Title:Concatenation by multi-argument constructors.
Version:$Revision: 32 $
Last-Modified:$Date: 2006-04-12 02:30:20 -0700 (Wed, 12 Apr 2006) $
Author:Beni Cherniavsky <cben at>
Type:Standards Track



Python's current ways to concatenate sequences are less convenient than they could be (the + operator requires the operands to have the same type). There is no obvious way to combine dictionaries in a single expression at all. "Concatenating" iterators is supported but is placed in the itertools module.

This PEP proposes a consistent set of extensions to the list(), tuple(), str() and dict() constructors to concatenate several values by giving them multiple arguments. iter() is similarly extended to behave as itertools.ichain(). All arguments are converted in the same ways as a single argument is now converted.


The list(), tuple(), str() and dict() constructors as well as the iter() function are to be extended to accept multiple arguments.


Suppose you want to create a list by concatenating several iterables. You can use the + operator only if they are all of the same type. When the types differ, there is no obvious type for the result, so + raises an exception (taking the type of the left operand would be a bad idea because it's desirable for + to be commutative, if not in values than at least in types). So you have to explicitly convert every object:

list(foo) + list(bar) + list(baz)

This looks redudant and is also sub-optimal because it creates 3 temporal list objects and takes O(N**2) time for N objects. This PEP stems from the simple observation that the notation:

list(foo, bar, baz)

would solve the above problems and has no assigned meaning. The current behaviors allowing to pass 0 or 1 argument would elegantly become special cases of the new behavior.

Whatever holds for lists should also hold for tuples and probably strings. For strings, it's important that each argument is processed exactly as str currently does for a single argument- it's not a simple concatenation of iterables. The new notation would be especailly convenient for strings, potentially replacing string formatting operations where all you need is to convert some values to strings and concatenate the results:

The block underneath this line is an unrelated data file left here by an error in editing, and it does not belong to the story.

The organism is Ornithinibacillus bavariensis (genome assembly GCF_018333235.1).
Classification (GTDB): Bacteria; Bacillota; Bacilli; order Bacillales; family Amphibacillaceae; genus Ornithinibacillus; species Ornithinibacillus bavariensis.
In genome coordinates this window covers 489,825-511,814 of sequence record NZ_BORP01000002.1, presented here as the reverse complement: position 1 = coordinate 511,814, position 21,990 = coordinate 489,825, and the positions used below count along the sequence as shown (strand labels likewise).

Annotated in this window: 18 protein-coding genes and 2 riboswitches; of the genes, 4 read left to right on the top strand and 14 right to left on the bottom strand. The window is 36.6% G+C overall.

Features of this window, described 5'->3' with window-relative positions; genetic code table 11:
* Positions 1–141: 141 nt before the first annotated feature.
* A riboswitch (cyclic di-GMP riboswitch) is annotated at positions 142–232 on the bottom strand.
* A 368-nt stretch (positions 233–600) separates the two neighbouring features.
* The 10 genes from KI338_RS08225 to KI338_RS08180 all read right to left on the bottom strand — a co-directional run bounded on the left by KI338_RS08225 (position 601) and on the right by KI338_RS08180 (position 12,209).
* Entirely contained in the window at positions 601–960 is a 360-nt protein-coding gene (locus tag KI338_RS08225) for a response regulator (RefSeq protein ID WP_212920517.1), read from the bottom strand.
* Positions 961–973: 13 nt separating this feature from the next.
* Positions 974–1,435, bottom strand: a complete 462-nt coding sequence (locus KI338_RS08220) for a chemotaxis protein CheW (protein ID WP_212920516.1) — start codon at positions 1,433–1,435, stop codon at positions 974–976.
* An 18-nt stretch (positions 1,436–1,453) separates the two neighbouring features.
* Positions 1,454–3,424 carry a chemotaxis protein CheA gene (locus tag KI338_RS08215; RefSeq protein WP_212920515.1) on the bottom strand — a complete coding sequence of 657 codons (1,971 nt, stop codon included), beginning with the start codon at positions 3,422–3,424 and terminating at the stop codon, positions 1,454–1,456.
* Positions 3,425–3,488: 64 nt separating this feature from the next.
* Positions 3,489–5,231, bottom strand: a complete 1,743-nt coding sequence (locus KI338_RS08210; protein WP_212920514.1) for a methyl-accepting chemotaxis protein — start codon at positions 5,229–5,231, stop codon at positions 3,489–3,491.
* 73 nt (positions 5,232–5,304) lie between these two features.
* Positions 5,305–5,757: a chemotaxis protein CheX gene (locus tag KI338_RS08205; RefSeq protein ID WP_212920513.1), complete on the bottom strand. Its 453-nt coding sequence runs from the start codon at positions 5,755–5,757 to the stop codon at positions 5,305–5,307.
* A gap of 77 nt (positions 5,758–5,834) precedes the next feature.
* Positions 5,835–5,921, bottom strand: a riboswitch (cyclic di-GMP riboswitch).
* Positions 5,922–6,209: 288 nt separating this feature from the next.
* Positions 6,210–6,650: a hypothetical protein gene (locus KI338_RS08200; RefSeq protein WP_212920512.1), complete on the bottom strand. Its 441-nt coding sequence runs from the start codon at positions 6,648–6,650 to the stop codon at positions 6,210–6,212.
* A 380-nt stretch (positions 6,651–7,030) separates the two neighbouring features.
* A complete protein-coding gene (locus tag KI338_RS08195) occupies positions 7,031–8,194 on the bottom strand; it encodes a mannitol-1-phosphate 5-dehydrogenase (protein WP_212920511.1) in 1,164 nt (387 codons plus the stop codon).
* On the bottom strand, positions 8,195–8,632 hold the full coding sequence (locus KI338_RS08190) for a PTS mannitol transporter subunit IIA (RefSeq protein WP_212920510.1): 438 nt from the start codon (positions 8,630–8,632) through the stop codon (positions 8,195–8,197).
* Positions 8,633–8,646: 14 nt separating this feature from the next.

str("=== ", title, " ===")

It also makes sense to extend it to dictionaries. By "concatenating" dictionaries I mean the equivallent of:

d = d1.copy()

except that a single expression is desired. Surprisingly, there is currently no sane way to do it in Python! The closest candidate is:

dict(d1.items() + d2.items() + d3.items())

Again, it's useful to allow mixing of mapping and sequence-of-pairs arguments and even mixing of positional and keyword arguments. That would make creating a dictionary differing in a single value as easy as:

dict(d, foo=bar)

Last, the iter constructor also accepts iterables so it should also be extended in this way. This extension is already available as itertools.ichain and you can use it for effecient concatenation:

list(ichain(foo, bar))
dict(ichain(foo.items(), bar.items()))

but it would be more convenient to have it available as:

iter(foo, bar)

There is already a two-argument version of iter() but the first argument is a callable rather than an iterable so there is no conflict; perhaps even mixing iterables with callable/sentinel pairs should be allowed.

Docutils System Messages

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